PONTE VEDRA BEACH, FLORIDA | Hal Sutton only wanted one thing.
“Be the right club, today,” Sutton said, watching his 6-iron approach shot cut through the north Florida sky on a Monday morning 19 years ago.
For two days, Sutton and Tiger Woods had chased the Players Championship title, Sunday afternoon turning into Monday morning and it had all come down to the par-4 18th, the menacing finishing hole that lands like the second punch in a rib-jarring combination that starts at the famous par-3 17th.
Sutton led by one and Woods had missed the 18th green to the right. One swing and Sutton could win his second Players title, 17 years after his first.
“I had 179 to the flag and it was a perfect 6-iron for me, not too hard, not too easy,” Sutton said this week. “When I hit it, I looked up and it was headed right at the flag.
“My first thought was just what I said. I didn’t want the wind or any outside force take anything away from that shot. I was just ready for it to be over.
“It was a moment of passion.”
The world watches the 17th hole with its island-like green, players and fans holding their breath with each shot that’s launched toward the green.
It’s the 18th hole – a 462-yard street fight – that is the final piece in the diabolical puzzle that Pete and Alice Dye dug out of the muck all those years ago. If playing the 17th hole is like opening a closed door in a scary movie, the 18th is what’s behind that door.
Asked years ago the best way to play the water-framed par-18th hole, 1988 Players Championship winner Mark McCumber had a simple answer:
“With a four-stroke lead,” he said.
Adam Scott doesn’t need that much.
“You’d like to have a three-shot lead, that’s for sure,” said Scott, who owns a page in the history of the 18th hole, having dunked his second shot into the water there before getting up and down with a 6-iron to win the 2004 Players Championship by one stroke.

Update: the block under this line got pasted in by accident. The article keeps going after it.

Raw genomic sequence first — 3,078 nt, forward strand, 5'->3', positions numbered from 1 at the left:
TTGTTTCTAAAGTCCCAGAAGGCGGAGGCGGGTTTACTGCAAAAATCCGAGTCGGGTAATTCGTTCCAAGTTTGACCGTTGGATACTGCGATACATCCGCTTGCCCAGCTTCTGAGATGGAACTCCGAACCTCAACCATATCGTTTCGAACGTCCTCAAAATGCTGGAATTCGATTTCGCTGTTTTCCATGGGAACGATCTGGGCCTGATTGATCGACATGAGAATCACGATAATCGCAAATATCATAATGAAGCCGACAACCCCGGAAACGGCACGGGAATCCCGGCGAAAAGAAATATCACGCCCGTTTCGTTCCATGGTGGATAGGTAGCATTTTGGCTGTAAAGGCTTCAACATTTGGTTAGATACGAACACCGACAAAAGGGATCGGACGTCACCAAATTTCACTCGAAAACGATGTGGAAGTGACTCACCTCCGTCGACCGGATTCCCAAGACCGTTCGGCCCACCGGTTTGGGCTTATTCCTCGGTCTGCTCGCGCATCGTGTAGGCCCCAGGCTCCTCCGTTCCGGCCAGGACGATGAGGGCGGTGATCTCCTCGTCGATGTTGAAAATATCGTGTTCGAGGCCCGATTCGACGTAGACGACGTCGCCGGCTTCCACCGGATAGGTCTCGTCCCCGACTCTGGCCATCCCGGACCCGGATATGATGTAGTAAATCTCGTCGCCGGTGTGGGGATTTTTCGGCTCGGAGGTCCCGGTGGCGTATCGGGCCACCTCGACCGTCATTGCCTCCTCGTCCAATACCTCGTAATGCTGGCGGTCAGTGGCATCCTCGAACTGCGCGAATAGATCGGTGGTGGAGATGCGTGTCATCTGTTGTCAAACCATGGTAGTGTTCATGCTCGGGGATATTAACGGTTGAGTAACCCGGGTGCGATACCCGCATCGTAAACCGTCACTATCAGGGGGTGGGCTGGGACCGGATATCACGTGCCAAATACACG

If the par-5 16th hole offers the teasing possibility of a two-putt birdie, maybe even an eagle, and the movie-star famous 17th demands one good swing, the 18th offers an uncluttered challenge:
“You have to hit four really good golf shots to walk off with a par,” Masters champion Patrick Reed said.
It sounds simple.
Make a par.
It wasn’t easy when the course opened and the hole measured 440 yards. Now that it’s been stretched, hitting the fairway looks more like what pilots must see when they’re landing on an aircraft carrier at night.
There’s no place to miss.
“Anything starts left, it’s not coming back and you’re going to have to be dropping up on the next tee or playing from there again.” – Tiger Woods
Stand on the slender tee, a flat spot at the bottom of a small hill, and it looks as if Pete and Alice forgot to build a fairway. The tee points directly into the lake which looks large enough to handle water skiers.
A short wooden wall separates the water and the fairway, which gently boomerangs from right to left, the edge between wet and dry as narrow as a footprint.
The fairway slopes just enough toward the water that on dry, firm days good tee shots can turn into runaway golf balls, particularly when the Players Championship was played in May, when summer had already arrived in north Florida.
The Dye design, at least on the 18th hole, did not include any bailout areas. There is no safe play.
A patch of bushy trees are set off the right side of the fairway, starting just short of 300 yards from the tee and running for more than 50 yards toward the green.
“There’s nothing easy about that hole,” Tiger Woods said. “Anything starts left, it’s not coming back and you’re going to have to be dropping up on the next tee or playing from there again.